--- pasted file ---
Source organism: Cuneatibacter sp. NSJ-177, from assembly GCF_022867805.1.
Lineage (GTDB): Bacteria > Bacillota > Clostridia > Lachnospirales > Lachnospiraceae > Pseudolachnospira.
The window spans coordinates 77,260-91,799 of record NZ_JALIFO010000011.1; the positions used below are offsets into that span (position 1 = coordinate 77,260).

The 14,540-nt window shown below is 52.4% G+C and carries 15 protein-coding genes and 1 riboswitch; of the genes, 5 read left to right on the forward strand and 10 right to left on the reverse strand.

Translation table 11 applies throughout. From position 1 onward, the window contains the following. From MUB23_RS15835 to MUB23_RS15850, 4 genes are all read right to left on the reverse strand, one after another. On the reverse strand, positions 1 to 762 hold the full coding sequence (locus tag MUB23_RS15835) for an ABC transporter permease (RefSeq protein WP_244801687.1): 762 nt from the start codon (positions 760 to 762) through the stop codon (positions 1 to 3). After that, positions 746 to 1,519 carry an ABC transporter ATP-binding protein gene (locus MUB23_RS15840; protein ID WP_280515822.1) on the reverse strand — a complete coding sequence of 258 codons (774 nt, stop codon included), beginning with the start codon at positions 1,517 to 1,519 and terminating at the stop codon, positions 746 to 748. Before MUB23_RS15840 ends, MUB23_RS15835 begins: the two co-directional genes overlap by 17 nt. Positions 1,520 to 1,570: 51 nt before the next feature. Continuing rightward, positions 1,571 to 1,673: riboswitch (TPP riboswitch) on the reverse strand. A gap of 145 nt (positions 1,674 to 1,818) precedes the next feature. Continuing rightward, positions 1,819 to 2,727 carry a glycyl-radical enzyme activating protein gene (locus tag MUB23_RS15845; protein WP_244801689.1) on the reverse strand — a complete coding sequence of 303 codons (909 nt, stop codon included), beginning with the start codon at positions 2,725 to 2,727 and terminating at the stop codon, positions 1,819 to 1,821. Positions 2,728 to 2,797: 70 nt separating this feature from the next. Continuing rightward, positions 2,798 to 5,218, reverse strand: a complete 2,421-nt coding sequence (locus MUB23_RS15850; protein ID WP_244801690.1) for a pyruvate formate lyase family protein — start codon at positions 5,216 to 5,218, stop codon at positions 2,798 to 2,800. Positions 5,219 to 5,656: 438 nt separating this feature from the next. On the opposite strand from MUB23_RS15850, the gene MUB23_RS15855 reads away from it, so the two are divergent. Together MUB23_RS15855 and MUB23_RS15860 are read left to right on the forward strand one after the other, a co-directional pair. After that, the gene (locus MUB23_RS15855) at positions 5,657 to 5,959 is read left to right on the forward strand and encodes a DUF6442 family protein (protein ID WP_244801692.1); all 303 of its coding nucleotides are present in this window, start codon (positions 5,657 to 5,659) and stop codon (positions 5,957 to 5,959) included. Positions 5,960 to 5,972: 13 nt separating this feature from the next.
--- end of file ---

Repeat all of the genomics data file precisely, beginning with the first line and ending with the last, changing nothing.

Source organism: Cuneatibacter sp. NSJ-177, from assembly GCF_022867805.1.
Lineage (GTDB): Bacteria > Bacillota > Clostridia > Lachnospirales > Lachnospiraceae > Pseudolachnospira.
The window spans coordinates 77,260-91,799 of record NZ_JALIFO010000011.1; the positions used below are offsets into that span (position 1 = coordinate 77,260).

The 14,540-nt window shown below is 52.4% G+C and carries 15 protein-coding genes and 1 riboswitch; of the genes, 5 read left to right on the forward strand and 10 right to left on the reverse strand.

Translation table 11 applies throughout. From position 1 onward, the window contains the following. From MUB23_RS15835 to MUB23_RS15850, 4 genes are all read right to left on the reverse strand, one after another. On the reverse strand, positions 1 to 762 hold the full coding sequence (locus tag MUB23_RS15835) for an ABC transporter permease (RefSeq protein WP_244801687.1): 762 nt from the start codon (positions 760 to 762) through the stop codon (positions 1 to 3). After that, positions 746 to 1,519 carry an ABC transporter ATP-binding protein gene (locus MUB23_RS15840; protein ID WP_280515822.1) on the reverse strand — a complete coding sequence of 258 codons (774 nt, stop codon included), beginning with the start codon at positions 1,517 to 1,519 and terminating at the stop codon, positions 746 to 748. Before MUB23_RS15840 ends, MUB23_RS15835 begins: the two co-directional genes overlap by 17 nt. Positions 1,520 to 1,570: 51 nt before the next feature. Continuing rightward, positions 1,571 to 1,673: riboswitch (TPP riboswitch) on the reverse strand. A gap of 145 nt (positions 1,674 to 1,818) precedes the next feature. Continuing rightward, positions 1,819 to 2,727 carry a glycyl-radical enzyme activating protein gene (locus tag MUB23_RS15845; protein WP_244801689.1) on the reverse strand — a complete coding sequence of 303 codons (909 nt, stop codon included), beginning with the start codon at positions 2,725 to 2,727 and terminating at the stop codon, positions 1,819 to 1,821. Positions 2,728 to 2,797: 70 nt separating this feature from the next. Continuing rightward, positions 2,798 to 5,218, reverse strand: a complete 2,421-nt coding sequence (locus MUB23_RS15850; protein ID WP_244801690.1) for a pyruvate formate lyase family protein — start codon at positions 5,216 to 5,218, stop codon at positions 2,798 to 2,800. Positions 5,219 to 5,656: 438 nt separating this feature from the next. On the opposite strand from MUB23_RS15850, the gene MUB23_RS15855 reads away from it, so the two are divergent. Together MUB23_RS15855 and MUB23_RS15860 are read left to right on the forward strand one after the other, a co-directional pair. After that, the gene (locus MUB23_RS15855) at positions 5,657 to 5,959 is read left to right on the forward strand and encodes a DUF6442 family protein (protein ID WP_244801692.1); all 303 of its coding nucleotides are present in this window, start codon (positions 5,657 to 5,659) and stop codon (positions 5,957 to 5,959) included. Positions 5,960 to 5,972: 13 nt separating this feature from the next.